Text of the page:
posted by dfan at 6:40 AM on November 29, 2014 [3 favorites]

Pop music is all about the "hook".

"While the term, hook, is a relatively contemporary term, the concept behind it has been around for centuries. George Frederic Handel, for example, may have used the word motif or theme or some other composer’s terminology, but the Hallelujah Chorus alone demonstrates that George definitely knew how to write a hook. Centuries after it was written, people old and young — from every country and background — students of Baroque Music as well as Pop and Country music fans — still can whistle or hum the “Hal-le-lu-jah!” THAT is an effective hook!"

I think the major difference between a pop music hook and a classical music motif would be the length. You've got about 3 minutes in a pop song to hammer the listener with that hook and get out. A classical composer might not be used to doing it so quickly.
posted by JoeZydeco at 7:04 AM on November 29, 2014 [1 favorite]

I agree with what's been said about the difference in the skills needed, and to me the big factor is how familiar the composer is with the style of song they're writing. I don't care what the Ted Talk guy says, you can't just write a program to plug in a form and key and pull out a song that's in the right style. Well, maybe you can, but only in a style you're intimately familiar with. Musical Genres are like languages: Beats are different; rhythms are different; the shape of the melody (when does it go raise or lower in pitch, and by what interval, how big is the range); the spacing of the melody; emotional cues; harmonies; and how important any of these particular elements is to the others, all are different from genre to genre. Plus a thousand other little factors that an outsider would have no feel for. Believe me, nothing is less "decent" than someone speaking Chicago Blues with a Musical Theater accent.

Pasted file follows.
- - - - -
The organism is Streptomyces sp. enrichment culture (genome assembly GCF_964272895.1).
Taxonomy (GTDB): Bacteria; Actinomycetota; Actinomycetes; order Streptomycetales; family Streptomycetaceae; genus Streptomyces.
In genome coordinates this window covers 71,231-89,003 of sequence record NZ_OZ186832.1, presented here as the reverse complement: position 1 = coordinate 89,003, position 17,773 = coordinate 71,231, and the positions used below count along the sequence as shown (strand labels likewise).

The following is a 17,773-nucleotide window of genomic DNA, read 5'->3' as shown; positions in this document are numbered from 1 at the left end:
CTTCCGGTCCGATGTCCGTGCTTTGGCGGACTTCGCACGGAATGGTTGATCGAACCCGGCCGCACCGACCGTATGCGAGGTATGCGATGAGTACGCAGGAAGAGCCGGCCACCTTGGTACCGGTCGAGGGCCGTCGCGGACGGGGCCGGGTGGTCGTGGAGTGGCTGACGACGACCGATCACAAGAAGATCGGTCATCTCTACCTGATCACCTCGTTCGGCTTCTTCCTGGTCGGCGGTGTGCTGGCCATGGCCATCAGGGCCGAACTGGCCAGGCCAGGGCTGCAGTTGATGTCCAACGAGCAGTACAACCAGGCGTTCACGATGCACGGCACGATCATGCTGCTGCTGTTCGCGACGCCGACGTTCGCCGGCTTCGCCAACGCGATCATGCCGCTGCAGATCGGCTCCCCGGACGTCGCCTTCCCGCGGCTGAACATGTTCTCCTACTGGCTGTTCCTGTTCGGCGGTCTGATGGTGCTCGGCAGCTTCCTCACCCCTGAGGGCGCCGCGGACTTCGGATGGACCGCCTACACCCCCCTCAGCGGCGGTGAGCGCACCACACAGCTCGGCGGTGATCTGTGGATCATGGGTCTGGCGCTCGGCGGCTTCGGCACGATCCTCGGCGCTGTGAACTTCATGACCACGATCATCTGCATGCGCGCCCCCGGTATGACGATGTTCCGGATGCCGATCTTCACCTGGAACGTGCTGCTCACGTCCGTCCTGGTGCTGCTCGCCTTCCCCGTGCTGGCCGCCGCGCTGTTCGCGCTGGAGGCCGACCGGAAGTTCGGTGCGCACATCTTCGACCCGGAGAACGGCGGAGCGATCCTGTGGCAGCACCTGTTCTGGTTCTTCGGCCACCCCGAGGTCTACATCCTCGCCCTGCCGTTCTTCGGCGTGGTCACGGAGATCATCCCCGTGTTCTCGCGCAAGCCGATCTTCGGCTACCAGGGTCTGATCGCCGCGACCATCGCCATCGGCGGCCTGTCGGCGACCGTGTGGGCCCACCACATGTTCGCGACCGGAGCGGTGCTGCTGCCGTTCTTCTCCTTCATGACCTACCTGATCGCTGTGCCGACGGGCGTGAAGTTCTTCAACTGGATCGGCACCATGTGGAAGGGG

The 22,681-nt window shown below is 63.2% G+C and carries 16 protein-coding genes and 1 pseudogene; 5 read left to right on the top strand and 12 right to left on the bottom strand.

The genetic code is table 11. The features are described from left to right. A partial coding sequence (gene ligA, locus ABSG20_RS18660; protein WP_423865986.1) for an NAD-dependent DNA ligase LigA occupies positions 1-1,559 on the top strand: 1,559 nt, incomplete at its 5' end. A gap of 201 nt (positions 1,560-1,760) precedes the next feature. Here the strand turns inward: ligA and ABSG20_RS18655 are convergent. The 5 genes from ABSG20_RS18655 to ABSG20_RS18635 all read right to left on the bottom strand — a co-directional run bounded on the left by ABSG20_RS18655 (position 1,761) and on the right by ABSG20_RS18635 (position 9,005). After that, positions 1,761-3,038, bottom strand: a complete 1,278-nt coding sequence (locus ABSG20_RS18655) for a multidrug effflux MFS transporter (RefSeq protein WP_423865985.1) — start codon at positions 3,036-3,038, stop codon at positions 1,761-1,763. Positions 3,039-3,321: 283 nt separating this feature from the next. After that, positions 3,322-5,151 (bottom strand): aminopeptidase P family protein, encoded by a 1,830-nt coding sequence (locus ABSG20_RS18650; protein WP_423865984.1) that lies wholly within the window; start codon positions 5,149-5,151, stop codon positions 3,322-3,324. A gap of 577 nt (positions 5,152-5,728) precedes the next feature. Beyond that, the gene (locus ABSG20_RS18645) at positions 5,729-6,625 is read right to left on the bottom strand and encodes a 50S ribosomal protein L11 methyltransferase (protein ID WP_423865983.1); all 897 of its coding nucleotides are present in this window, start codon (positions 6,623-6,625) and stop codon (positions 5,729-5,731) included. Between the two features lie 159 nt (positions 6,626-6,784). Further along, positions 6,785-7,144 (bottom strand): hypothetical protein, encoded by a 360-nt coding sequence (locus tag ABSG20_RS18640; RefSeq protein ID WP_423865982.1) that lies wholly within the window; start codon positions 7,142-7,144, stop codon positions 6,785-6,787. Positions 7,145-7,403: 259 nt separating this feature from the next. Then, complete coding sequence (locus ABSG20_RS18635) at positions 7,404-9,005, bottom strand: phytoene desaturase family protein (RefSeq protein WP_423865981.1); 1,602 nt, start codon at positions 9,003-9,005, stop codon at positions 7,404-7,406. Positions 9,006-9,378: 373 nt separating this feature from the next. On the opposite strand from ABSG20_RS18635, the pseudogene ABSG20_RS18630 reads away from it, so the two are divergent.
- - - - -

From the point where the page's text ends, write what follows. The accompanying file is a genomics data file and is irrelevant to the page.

So, how hard would it be? Probably less hard than someone that didn't compose (because they're used to thinking in a way that produces coherent music), but being a talented art composer doesn't mean someone's magic. They still have to actually know the style they're writing in to produce consistently good stuff.
posted by Gygesringtone at 7:05 AM on November 29, 2014 [1 favorite]

To write a really good pop song, you also need to be conversant with the pop zeitgeist, and you need to be able to get out 6-12 months ahead of it, either anticipating its next mutation or exerting some force (charisma?) to author its next mutation.

Those skills are very different from musical intelligence and learning.

And so much of what makes pop enjoyable and good is down to production nowadays. I mean, a real classic will shine even if stripped down to an acoustic guitar or piano and voice (see: Britney Spears Toxic, Lady Gaga's Bad Romance, etc), but having good bones is just one element among many.
posted by erlking at 7:08 AM on November 29, 2014 [2 favorites]

It's also possible that classical training could be a hindrance for some composers. There are many, many hit pop songs from the rock/pop era that consist of 3 simple chords. Most often I-IV-V progressions of one form or another. A skilled classical composer might have a hard time dialing back to such simple structure.